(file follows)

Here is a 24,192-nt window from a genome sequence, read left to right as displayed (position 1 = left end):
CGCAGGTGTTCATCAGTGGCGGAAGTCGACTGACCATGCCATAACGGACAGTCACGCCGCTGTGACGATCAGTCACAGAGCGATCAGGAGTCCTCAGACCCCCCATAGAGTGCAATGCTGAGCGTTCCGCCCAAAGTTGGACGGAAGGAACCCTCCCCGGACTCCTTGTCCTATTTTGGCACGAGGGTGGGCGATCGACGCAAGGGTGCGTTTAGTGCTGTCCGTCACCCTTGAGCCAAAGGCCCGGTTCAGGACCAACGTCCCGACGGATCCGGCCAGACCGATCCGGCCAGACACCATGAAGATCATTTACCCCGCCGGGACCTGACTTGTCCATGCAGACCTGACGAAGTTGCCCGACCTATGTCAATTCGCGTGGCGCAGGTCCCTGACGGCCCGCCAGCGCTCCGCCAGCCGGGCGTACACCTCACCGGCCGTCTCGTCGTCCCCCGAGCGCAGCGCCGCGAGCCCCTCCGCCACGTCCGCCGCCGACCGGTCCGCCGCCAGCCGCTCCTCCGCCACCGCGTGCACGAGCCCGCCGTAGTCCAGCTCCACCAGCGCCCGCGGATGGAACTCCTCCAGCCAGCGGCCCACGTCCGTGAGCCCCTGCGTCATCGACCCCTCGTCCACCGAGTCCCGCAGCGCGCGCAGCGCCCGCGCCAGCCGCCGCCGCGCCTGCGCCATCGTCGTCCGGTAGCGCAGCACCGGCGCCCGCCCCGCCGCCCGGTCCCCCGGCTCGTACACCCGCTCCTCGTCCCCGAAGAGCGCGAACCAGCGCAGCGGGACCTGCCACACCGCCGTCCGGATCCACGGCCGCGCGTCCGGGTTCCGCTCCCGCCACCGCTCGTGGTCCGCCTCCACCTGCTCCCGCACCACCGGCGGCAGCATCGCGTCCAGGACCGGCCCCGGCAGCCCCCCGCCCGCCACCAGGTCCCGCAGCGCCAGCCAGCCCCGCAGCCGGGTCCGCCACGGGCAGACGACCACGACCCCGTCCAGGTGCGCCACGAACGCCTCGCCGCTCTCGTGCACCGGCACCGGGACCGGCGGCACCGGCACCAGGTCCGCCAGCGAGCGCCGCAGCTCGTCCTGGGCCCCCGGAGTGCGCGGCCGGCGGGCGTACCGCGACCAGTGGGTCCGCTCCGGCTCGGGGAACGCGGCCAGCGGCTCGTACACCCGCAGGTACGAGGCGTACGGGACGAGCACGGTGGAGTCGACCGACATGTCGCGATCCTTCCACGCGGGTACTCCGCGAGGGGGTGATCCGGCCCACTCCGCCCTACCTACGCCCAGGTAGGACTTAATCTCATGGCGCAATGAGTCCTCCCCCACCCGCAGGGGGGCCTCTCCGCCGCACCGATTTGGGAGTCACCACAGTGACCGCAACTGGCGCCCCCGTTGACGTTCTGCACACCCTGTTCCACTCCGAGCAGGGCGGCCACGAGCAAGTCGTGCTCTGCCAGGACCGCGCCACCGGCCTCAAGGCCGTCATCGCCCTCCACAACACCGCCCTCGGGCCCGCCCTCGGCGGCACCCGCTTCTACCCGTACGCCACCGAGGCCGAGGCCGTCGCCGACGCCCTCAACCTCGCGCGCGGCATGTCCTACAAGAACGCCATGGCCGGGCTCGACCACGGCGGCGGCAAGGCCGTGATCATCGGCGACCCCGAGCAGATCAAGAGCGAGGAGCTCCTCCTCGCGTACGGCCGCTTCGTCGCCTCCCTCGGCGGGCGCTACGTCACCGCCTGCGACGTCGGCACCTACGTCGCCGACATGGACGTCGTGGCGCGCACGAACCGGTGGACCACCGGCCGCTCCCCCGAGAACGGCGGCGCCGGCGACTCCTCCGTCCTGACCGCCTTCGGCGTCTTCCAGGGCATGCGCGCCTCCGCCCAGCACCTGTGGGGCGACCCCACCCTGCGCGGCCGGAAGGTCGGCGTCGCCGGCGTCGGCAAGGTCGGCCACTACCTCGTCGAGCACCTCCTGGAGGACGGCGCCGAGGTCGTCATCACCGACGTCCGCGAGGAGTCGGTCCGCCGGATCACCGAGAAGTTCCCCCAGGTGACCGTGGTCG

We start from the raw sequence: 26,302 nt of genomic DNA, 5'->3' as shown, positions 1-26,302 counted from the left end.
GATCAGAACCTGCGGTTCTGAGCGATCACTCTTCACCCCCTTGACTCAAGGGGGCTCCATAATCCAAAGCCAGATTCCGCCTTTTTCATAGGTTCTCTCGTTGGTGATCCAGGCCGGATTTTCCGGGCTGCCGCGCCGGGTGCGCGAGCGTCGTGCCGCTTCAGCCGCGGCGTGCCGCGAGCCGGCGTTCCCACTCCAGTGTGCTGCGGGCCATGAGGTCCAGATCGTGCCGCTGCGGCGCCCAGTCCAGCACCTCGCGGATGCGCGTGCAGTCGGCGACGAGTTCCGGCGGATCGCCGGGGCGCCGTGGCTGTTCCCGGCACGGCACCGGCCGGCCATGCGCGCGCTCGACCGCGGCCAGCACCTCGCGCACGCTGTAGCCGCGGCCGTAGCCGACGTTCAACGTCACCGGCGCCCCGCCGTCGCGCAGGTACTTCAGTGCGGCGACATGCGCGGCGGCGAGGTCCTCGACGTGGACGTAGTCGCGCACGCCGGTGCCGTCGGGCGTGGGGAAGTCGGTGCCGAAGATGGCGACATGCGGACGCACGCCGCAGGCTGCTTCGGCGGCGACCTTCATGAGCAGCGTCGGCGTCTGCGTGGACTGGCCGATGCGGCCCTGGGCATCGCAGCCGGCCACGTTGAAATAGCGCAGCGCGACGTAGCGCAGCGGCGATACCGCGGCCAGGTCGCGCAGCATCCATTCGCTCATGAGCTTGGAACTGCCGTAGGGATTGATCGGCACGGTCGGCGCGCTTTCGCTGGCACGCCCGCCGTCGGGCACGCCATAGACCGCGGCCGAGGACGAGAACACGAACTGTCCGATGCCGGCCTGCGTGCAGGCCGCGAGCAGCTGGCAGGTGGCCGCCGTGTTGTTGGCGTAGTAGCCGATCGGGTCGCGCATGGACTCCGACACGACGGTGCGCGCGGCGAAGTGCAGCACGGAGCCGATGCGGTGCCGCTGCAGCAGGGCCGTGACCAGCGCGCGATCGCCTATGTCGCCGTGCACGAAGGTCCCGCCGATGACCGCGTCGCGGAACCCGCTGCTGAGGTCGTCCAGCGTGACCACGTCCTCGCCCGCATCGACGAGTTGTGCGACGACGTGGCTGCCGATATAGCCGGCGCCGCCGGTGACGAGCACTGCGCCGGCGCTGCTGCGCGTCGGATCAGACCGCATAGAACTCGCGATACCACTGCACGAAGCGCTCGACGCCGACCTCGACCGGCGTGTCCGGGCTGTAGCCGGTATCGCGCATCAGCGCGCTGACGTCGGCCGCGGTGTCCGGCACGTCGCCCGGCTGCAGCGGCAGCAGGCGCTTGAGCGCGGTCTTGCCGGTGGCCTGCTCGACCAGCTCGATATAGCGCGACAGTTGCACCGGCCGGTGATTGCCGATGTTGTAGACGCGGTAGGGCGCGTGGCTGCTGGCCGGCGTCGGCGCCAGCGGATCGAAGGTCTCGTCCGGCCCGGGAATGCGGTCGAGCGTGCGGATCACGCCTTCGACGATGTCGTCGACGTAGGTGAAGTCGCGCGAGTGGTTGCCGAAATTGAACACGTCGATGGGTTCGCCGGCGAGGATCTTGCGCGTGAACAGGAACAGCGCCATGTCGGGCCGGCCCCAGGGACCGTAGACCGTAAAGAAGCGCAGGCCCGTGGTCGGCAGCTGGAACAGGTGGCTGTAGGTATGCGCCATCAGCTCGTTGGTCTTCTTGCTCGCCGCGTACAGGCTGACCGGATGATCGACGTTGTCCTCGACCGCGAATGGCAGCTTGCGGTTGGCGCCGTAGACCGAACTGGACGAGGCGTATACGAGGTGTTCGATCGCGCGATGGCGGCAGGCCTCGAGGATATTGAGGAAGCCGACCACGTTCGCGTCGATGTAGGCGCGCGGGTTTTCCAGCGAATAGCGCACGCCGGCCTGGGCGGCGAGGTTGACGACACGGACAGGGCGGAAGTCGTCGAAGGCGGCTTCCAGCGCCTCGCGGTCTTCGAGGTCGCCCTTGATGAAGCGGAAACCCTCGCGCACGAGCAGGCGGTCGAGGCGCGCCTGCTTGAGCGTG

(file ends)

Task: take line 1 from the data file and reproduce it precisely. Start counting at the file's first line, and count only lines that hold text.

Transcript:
Here is a 24,192-nt window from a genome sequence, read left to right as displayed (position 1 = left end):